How to Effectively Network in the Charity Sector
The world around is changing, and as such, so is the way we network. With platforms like social media connecting us to hundreds (if not thousands) of people instantly, our networks are no longer limited by location—you can connect with anyone, anywhere.
But this new digital space has its disadvantages. When you make quick online connects, it’s not always clear whether you’re actually building meaningful relationships. It’s just about being able to spot the useful connections amongst all the spammy ones.
That’s not to say that online networking is not useful—because it is. And with so many different avenues to interact with our colleagues and build up a network—both on and offline—there’s no limit to the sort of people we can connect with throughout our careers.
Networking in a specialised sector like not-for-profit
Charity networking is about more than just getting a bit of a career boost. It can be a great way to build a stronger sense of purpose and get access to resources for your charity. If you don’t know how to do something or need a bit of fundraising guidance, charity workers will be more than happy to help out! That’s why it helps to build long-term relationships—you never know when you might need someone’s assistance.
A charity network connects you with the industry and helps inspire professional growth. And when it comes to taking that next career step, it doesn’t hurt to know a few people in high places.
Of course, some people are put off by the idea of networking—they might find it a bit of a chore. But it’s such a useful tool for professional development and it needs to be done properly in order to reap the benefits.
Not sure where to start? Here you are five easy ways to build up that charity network.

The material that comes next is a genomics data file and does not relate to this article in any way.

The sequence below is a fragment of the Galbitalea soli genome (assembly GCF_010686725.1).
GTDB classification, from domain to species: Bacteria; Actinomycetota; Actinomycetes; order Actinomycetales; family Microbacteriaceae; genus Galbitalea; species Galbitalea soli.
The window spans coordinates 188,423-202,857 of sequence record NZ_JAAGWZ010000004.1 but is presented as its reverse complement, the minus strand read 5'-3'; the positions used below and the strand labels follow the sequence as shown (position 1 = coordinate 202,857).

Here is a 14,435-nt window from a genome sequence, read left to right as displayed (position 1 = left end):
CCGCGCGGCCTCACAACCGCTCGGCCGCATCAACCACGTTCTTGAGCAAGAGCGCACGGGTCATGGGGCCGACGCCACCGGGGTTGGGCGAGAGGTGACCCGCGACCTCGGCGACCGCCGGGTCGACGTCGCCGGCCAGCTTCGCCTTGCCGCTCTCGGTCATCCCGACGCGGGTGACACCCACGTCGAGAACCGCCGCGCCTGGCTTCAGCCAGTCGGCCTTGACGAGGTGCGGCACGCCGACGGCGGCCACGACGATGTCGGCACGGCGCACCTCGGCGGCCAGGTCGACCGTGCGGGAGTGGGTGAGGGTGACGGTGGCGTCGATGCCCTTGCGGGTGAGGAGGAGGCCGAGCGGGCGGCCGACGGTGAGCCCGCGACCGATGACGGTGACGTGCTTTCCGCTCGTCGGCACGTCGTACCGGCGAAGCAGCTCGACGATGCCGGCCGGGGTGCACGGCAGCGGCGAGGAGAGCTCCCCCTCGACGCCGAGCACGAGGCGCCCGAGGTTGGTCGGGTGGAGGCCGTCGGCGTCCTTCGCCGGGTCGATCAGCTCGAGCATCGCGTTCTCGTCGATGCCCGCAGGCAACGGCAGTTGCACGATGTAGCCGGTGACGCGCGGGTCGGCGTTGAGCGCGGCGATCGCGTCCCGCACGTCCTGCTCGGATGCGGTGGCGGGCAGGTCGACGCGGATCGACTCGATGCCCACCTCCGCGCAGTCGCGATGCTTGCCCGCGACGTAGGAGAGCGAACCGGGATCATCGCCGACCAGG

1. Spend some time volunteering
It goes without saying that volunteering is a huge part of working in the charity sector. In fact, many people actually enter the sector through volunteer work. It’s the quickest way to make professional contacts and get your foot in the door.
Plus, you get to connect with real people. Whether you’re volunteering as a means of gaining work experience, to learn more about the sector or just to meet new people, it’s a great place to start.
Research the causes that mean something to you and find out what charities are looking for volunteers. It can help you discover a sense of purpose and even shape the direction of your charity career. And you get to be that extra pair of hands that many charity organisations so desperately need. So, it’s a win-win situation for you and the organisation.
2. Enrol on a training course
Looking to brush up on a specific skill for your career? Then book a training course. Not only will you be boosting your CV, but you’ll have the chance to meet like-minded people, exchange ideas, learn from industry experts and mutually connect for a greater purpose.
Training courses are great places to meet people from different walks of life who are all eager to develop and gain the same knowledge.